So I noticed that for the Not16 gate, it's "Truth Table" is different from the previous gates that we've previously built so far in Project 1 (Not, And, Or, Xor, Mux, DMux) in that for those chips the truth tables we were supplied actually covered all possible combinations of inputs and outputs.
However in the Not16.cmp file, the "truth table" is the following:
However if my understanding is correct a 16 bit Not chip should be able to take 65,536 (i.e. 2^16) different binary combinations, so the Truth Table should be 65,536 lines long.
So am I right to assume that the Not16.cmp file that we were supplied was deliberately truncated for ease of testing and also for practical purposes? Because there could easily be an extra line that is:
| in | out |
| 0000100001000010 | 1111011110111101 |
and so on.....
You are correct that there are 2^16 possible input values for Not16.
Test Cases is a better description of the inputs used in the test scripts. The dilemma when writing test code is that very quickly, the possible number of test cases grows beyond the possibility of exhaustive testing. Consider the Mux8Way16 which has 8 16-bit data inputs and a 3-bit select input for a total of 131 inputs. At 1,000,000 tests per second, it would take about 10^26 years to exhaustively test the part!
The test engineer needs to determine what are likely failure scenarios for the part and build an appropriate set of test cases to catch those failures.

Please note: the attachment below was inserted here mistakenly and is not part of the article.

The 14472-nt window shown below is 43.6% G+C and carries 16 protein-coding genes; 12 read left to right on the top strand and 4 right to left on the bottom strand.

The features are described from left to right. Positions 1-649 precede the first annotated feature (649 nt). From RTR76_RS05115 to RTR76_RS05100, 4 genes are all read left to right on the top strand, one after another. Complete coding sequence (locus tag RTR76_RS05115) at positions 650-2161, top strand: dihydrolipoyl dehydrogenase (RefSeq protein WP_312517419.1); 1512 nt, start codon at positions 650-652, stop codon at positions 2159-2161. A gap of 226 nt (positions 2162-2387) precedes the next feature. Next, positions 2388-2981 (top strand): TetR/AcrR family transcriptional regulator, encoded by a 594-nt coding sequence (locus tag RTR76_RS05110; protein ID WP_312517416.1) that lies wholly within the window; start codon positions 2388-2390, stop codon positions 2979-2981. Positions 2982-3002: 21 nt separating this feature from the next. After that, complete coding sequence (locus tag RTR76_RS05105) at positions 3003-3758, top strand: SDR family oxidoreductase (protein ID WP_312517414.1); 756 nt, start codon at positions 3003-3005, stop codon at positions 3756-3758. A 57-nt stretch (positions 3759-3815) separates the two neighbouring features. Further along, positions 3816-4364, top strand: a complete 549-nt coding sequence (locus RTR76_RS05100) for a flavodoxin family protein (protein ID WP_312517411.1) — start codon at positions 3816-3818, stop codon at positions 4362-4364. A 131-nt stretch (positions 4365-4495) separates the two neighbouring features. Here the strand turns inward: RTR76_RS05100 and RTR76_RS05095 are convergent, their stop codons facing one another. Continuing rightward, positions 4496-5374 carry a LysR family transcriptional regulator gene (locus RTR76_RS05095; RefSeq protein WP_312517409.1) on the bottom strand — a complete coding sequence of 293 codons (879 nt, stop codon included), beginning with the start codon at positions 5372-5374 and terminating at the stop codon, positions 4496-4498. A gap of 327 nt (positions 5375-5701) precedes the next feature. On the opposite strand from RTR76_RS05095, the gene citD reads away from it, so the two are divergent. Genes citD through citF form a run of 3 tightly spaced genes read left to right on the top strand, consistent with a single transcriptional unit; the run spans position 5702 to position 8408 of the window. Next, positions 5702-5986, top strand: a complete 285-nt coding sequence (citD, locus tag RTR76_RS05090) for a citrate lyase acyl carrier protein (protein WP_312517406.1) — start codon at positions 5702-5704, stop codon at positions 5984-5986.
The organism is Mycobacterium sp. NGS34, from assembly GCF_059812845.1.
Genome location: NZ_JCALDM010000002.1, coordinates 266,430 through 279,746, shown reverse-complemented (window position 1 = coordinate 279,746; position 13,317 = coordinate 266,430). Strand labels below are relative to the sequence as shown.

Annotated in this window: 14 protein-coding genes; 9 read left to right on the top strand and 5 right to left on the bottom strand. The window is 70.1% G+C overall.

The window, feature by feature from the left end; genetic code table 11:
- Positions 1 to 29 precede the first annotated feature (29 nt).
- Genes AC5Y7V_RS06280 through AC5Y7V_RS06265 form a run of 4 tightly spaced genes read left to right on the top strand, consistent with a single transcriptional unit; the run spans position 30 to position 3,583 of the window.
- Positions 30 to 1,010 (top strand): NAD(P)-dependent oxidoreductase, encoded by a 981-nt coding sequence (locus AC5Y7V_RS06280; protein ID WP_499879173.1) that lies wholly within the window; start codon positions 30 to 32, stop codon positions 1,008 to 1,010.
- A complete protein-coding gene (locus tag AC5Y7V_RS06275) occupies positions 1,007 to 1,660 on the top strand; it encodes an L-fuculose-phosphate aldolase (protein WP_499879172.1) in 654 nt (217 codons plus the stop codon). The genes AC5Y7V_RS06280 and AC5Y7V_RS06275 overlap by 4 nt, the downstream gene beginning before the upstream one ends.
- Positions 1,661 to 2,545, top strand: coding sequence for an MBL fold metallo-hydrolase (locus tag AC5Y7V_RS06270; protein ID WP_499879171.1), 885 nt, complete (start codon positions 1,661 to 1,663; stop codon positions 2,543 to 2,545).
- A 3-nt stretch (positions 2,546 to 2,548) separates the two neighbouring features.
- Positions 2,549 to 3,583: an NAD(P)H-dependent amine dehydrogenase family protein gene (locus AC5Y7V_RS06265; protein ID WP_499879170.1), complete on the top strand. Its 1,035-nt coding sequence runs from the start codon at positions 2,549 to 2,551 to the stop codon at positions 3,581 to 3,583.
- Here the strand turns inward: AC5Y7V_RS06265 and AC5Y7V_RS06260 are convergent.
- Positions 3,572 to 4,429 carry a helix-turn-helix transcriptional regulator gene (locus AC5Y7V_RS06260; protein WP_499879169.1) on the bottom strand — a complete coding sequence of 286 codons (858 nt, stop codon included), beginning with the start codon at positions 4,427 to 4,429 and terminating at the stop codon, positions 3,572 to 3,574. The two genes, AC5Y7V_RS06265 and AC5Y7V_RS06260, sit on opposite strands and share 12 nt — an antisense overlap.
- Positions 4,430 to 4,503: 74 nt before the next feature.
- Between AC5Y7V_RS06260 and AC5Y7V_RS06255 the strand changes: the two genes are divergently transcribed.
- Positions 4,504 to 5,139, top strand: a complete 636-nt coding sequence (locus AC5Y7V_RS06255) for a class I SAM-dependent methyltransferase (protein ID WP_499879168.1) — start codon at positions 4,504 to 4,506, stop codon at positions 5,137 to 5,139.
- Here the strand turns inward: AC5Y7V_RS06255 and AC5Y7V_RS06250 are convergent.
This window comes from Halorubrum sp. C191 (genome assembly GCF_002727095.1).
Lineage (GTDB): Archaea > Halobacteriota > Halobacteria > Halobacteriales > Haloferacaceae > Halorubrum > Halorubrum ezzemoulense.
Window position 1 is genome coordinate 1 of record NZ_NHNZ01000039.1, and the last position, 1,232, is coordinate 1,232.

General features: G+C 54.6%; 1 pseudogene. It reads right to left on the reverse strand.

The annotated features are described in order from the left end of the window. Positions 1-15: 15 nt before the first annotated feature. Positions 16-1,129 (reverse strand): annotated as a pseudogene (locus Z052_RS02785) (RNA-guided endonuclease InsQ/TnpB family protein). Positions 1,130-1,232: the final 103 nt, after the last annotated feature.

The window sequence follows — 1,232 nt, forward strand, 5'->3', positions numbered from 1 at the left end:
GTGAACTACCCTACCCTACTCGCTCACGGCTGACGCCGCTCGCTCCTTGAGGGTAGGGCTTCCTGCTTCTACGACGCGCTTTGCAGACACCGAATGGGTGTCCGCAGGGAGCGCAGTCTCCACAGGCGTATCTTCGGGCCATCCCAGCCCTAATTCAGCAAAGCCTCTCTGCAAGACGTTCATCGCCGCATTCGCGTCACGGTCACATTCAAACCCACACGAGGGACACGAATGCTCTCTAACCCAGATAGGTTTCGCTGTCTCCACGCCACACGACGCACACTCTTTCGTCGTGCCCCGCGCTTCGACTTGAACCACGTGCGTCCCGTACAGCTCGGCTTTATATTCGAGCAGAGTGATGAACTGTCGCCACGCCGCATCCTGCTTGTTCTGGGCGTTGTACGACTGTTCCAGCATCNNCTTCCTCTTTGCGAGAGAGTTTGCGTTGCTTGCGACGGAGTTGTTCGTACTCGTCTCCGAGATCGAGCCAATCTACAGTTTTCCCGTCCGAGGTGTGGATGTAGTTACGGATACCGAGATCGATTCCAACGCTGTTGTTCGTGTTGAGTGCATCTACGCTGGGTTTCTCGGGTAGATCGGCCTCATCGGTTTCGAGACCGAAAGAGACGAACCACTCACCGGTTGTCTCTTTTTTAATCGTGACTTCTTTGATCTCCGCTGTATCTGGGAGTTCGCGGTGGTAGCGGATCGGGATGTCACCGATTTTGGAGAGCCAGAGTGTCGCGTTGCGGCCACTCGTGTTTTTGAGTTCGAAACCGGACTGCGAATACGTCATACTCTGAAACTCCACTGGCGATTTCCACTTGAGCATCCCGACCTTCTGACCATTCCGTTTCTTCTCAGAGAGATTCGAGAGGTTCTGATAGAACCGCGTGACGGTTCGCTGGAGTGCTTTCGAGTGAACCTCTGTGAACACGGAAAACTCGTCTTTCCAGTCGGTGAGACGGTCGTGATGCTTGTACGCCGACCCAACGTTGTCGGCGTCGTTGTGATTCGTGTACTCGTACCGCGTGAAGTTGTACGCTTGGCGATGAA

Think about Not16 and the way it is normally written -- using 16 tested and verified Nots. The things that can commonly go wrong are: Not has not been implemented, missing one or more of the Nots, and typos in subscripts.
If I were to write a test script for Not16, here's what I've had tested:
0000000000000000 -> 1111111111111111 Test that all output bits are connected and that Not has been implemented.
1111111111111111 -> 0000000000000000 Test that all input bits are connected.
0000000000000001 -> 1111111111111110 Test that each input bit affects the correct output bit.
0000000000000010 -> 1111111111111101
0000000000000100 -> 1111111111111011
0000000000001000 -> 1111111111110111
0000000000010000 -> 1111111111101111
0000000000100000 -> 1111111111011111
0000000001000000 -> 1111111110111111
0000000010000000 -> 1111111101111111
0000000100000000 -> 1111111011111111
0000001000000000 -> 1111110111111111
0000010000000000 -> 1111101111111111
0000100000000000 -> 1111011111111111
0001000000000000 -> 1110111111111111
0010000000000000 -> 1101111111111111
0100000000000000 -> 1011111111111111
1000000000000000 -> 0111111111111111
If the test was intended for a real hardware part, I'd include a "walking 0's" test -- the opposite of the "walking 1's" test used above -- so that the individual Not gates would have been tested as well.
Wow that's a very good explanation. I get it now, so in reality we don't get the "luxury" of having complete Truth Tables like we get when dealing with simple elementary gates (e.g. Not, And, Or, Xor etc). In fact for more complicated chips you probably can't generate their Truth Table at all.
I looked up Test Cases and I know what you mean now. With complicated software for example, they can't possibly test every single possible user input or interaction, so they just design test cases, which by definition aren't 100% exhaustive or comprehensive. Which explains why sometimes programs still crash in the middle of you using them (these are the edge cases that weren't tested I'm guessing).
It all makes more sense now. Many thanks for clearing that up Mark!